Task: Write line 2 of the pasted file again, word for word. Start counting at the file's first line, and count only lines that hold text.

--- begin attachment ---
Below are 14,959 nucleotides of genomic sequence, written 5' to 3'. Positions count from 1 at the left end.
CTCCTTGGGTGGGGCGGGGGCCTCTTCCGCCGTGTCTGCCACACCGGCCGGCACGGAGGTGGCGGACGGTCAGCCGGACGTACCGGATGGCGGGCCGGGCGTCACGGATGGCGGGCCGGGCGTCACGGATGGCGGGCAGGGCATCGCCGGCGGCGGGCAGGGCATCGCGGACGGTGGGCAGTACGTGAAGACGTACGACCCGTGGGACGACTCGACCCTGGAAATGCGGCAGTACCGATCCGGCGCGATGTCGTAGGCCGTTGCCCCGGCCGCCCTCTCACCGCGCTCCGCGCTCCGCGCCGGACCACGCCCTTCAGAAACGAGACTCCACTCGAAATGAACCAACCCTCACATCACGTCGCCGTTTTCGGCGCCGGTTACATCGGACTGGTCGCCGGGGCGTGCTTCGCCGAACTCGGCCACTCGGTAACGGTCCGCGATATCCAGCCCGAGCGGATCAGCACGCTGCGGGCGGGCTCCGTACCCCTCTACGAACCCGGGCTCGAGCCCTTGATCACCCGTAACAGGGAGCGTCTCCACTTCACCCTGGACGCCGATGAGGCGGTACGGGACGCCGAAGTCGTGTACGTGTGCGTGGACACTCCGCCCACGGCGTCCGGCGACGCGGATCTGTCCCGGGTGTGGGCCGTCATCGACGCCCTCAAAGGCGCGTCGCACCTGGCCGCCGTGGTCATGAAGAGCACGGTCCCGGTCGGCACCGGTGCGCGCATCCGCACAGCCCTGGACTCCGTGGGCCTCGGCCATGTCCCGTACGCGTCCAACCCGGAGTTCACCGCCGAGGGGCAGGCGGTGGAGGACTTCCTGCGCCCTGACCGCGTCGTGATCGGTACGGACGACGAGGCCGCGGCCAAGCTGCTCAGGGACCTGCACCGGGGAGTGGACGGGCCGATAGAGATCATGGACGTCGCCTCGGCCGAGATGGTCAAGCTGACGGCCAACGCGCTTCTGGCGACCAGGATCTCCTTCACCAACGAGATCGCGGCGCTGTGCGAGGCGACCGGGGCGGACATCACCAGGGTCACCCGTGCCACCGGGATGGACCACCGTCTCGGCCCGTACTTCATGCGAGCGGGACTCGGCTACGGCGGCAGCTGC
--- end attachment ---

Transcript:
CTCCTTGGGTGGGGCGGGGGCCTCTTCCGCCGTGTCTGCCACACCGGCCGGCACGGAGGTGGCGGACGGTCAGCCGGACGTACCGGATGGCGGGCCGGGCGTCACGGATGGCGGGCCGGGCGTCACGGATGGCGGGCAGGGCATCGCCGGCGGCGGGCAGGGCATCGCGGACGGTGGGCAGTACGTGAAGACGTACGACCCGTGGGACGACTCGACCCTGGAAATGCGGCAGTACCGATCCGGCGCGATGTCGTAGGCCGTTGCCCCGGCCGCCCTCTCACCGCGCTCCGCGCTCCGCGCCGGACCACGCCCTTCAGAAACGAGACTCCACTCGAAATGAACCAACCCTCACATCACGTCGCCGTTTTCGGCGCCGGTTACATCGGACTGGTCGCCGGGGCGTGCTTCGCCGAACTCGGCCACTCGGTAACGGTCCGCGATATCCAGCCCGAGCGGATCAGCACGCTGCGGGCGGGCTCCGTACCCCTCTACGAACCCGGGCTCGAGCCCTTGATCACCCGTAACAGGGAGCGTCTCCACTTCACCCTGGACGCCGATGAGGCGGTACGGGACGCCGAAGTCGTGTACGTGTGCGTGGACACTCCGCCCACGGCGTCCGGCGACGCGGATCTGTCCCGGGTGTGGGCCGTCATCGACGCCCTCAAAGGCGCGTCGCACCTGGCCGCCGTGGTCATGAAGAGCACGGTCCCGGTCGGCACCGGTGCGCGCATCCGCACAGCCCTGGACTCCGTGGGCCTCGGCCATGTCCCGTACGCGTCCAACCCGGAGTTCACCGCCGAGGGGCAGGCGGTGGAGGACTTCCTGCGCCCTGACCGCGTCGTGATCGGTACGGACGACGAGGCCGCGGCCAAGCTGCTCAGGGACCTGCACCGGGGAGTGGACGGGCCGATAGAGATCATGGACGTCGCCTCGGCCGAGATGGTCAAGCTGACGGCCAACGCGCTTCTGGCGACCAGGATCTCCTTCACCAACGAGATCGCGGCGCTGTGCGAGGCGACCGGGGCGGACATCACCAGGGTCACCCGTGCCACCGGGATGGACCACCGTCTCGGCCCGTACTTCATGCGAGCGGGACTCGGCTACGGCGGCAGCTGC